By Eileen Ortega, CTFA
While it feels almost archaic to address the wage gap between men and women in 2022, it is, unfortunately, a problem that persists. The consequences impact women during their earning years and into retirement.
This inequality, coupled with the traditional role of women as mothers and caregivers, has created a foundation in which retirement on her own is often an unconquerable hurdle. The hurdle can be raised higher due to the financial hit in divorce that women often contend with. This article considers the issue in more depth and offers five ways women can help stave off a retirement shortfall.
Why Women Are at a Disadvantage
When we are young, we are focused on our present, and for anyone, it takes time to settle into the mature perspective of planning for our future. We think to ourselves, “I have time to worry about that later.” Life ensues, we begin our careers, some of us marry, and some start a family.
Cultural norms, along with the glaring wage gap, lead many to step back from careers to care for children from birth to school age and, many times, beyond. Our children are our focus, as they should be. We don’t see the career break as a risk because our priorities are clear.
However, with an ever-rising divorce rate, the time away from the workplace puts women at a distinct disadvantage. Each career path has changed a multitude of times during the time away, and it is increasingly difficult to pick up where you left off.
You find yourself starting over, literally, from the bottom. As a result, your income is even further removed from that of your male colleagues, and now there is the challenge of competing against younger professionals for the same positions. It is a vicious cycle.
In cases of divorce, it is often true that women who have given up a career for the good of the family will receive alimony, a portion of the marital assets, and if they retain primary custody, child support until age 18.
This may sound fair, but when looking at the settlement in black and white, it is often reached when a woman is starting over in her career. Meanwhile, her husband is far ahead in his career path, with more financial opportunity and a more secure retirement.
I’ve seen many women who are role models in these circumstances who dig their heels in and work diligently to secure their future, saving, often sacrificing, to make sure that they don’t struggle in retirement. They are an inspiration, but not all of us have that kind of determination, self-discipline, or opportunity.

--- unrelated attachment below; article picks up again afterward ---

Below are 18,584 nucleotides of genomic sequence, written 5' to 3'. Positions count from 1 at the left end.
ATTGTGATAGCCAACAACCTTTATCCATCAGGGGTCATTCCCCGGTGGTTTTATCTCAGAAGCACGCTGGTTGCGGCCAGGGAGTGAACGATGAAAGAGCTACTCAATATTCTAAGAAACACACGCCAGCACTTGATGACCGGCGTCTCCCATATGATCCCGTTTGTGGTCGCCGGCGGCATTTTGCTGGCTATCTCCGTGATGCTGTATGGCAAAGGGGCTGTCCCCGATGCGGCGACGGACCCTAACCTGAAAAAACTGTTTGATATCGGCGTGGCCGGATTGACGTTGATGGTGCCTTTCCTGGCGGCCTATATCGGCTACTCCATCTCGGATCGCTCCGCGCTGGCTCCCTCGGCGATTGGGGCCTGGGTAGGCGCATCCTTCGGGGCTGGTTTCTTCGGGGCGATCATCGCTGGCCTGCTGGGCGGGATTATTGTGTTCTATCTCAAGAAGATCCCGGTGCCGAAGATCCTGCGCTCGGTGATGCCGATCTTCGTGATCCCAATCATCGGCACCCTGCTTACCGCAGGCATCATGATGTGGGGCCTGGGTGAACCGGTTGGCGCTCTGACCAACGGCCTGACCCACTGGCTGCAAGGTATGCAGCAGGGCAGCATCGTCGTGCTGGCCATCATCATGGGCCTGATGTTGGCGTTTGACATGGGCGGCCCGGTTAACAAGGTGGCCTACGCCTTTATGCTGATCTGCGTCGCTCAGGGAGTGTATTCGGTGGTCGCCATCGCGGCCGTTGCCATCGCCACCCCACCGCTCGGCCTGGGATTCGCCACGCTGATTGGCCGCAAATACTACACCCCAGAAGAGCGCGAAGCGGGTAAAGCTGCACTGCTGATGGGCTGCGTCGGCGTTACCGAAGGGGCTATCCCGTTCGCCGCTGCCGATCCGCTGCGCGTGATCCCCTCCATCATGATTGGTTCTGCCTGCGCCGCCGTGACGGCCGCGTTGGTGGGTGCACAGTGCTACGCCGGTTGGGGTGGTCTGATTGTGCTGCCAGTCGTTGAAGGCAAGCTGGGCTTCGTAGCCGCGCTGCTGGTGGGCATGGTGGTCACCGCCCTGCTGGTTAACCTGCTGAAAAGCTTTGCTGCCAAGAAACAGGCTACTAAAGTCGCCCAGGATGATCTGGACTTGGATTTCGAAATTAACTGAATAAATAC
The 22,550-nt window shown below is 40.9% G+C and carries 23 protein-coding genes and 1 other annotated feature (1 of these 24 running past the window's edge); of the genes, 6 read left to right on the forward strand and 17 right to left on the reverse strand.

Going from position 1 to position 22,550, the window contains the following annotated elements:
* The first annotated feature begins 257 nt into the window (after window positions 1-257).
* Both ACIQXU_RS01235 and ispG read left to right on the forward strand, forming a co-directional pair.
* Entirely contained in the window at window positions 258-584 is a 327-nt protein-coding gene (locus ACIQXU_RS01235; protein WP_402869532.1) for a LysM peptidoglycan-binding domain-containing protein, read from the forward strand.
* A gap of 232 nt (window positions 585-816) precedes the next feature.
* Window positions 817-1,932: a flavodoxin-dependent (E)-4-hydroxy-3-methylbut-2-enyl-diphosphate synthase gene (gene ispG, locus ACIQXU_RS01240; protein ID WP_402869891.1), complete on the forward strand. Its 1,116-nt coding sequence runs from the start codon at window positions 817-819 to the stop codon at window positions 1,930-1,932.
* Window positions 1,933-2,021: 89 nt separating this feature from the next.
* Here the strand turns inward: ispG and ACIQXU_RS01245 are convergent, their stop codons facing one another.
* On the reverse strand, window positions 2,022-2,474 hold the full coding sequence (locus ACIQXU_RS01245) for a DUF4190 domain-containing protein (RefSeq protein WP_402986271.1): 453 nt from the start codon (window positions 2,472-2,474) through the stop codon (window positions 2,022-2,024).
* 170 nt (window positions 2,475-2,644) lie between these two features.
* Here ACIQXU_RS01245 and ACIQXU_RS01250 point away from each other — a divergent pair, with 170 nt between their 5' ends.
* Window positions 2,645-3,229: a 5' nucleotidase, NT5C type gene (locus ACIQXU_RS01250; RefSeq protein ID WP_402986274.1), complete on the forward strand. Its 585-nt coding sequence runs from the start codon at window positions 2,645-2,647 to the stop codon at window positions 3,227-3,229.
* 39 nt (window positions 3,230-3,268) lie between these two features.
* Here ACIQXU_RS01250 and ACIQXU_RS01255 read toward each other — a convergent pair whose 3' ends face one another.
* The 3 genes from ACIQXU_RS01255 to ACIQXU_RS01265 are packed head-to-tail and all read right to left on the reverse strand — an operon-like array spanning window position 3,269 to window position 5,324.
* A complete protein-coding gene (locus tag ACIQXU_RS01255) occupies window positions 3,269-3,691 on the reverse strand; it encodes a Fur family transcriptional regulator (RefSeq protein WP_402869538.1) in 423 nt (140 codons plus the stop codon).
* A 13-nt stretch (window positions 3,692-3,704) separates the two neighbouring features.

So what can be done to ensure financial security? Aside from a divorce settlement that will eliminate the financial risk? A friend recently shared this Morningstar article that speaks to just this question.
In summary, the article contains five relatively simple suggestions that could make a significant improvement in your post-divorce retirement security:
Retirement Contributions [401(k), IRA, etc.]
Whether just starting out or “restarting,” maximizing pretax contributions is one of the most powerful tools to build retirement savings.
While taking time from work can remove the opportunity to contribute to a company plan, women can still contribute to individual retirement accounts (IRAs), which will, like the 401(k), grow income-tax-free until retirement.
Benefiting from Automatic Investment Options
Establishing an automatic “pay yourself first” strategy will remove the emotional component of investment decision-making. In addition, the above Morningstar article discusses the use of target-date funds that will be invested for the long-term retirement goal.
Though not necessarily desirable, working just a few years beyond your original target date could have a meaningful improvement in the longevity and success of your retirement.
Make Deliberate Social Security Elections
The Social Security Administration provides each of us with estimated amounts we can expect to receive at certain age attainments (62—early retirement, 67—retirement age, or 70—maximum age).
A financial advisor can help determine the short- and long-term impact of delaying Social Security and help make what is an extremely important financial decision.
Lay a Plan for Health Care Costs
Oftentimes, one catastrophic medical event can cripple even the best-laid financial plan. Women’s longer life expectancy heightens the importance of planning for health costs in retirement.
You have many issues to consider, including long-term care, health savings accounts (HSAs), and careful selection of Medicare health plans.
A trusted financial advisor will have the tools to stress-test the impact of a health event and guide you in determining the most effective hedge against these costs.
Remember: Take Care of Yourself
These are a few, but not all, of the ways women can take control of their future financial security, even in the face of a devastating divorce. Wrangling the strength that we have within, the strength that enables us to take on the most difficult of challenges for our families, and redirecting that toward our own futures might at first feel selfish.
We are wired to “do for others first.” This is what makes us better caregivers. But not only is caring for ourselves healthy, it also is imperative to our future selves. Focusing on our needs can reward us with a retirement well-lived, free of financial worry.
Wherever you are in your life cycle—single, married, divorced, widowed—it is never too late to focus on the steps that will help you live the retirement you want. If you feel overwhelmed, turn to a friend or an advisor who has experience with these events and can help you navigate your path.
Our fiduciary wealth management firm in Ponte Vedra Beach, Florida, offers a complimentary consultation. We invite you to schedule a consultation today.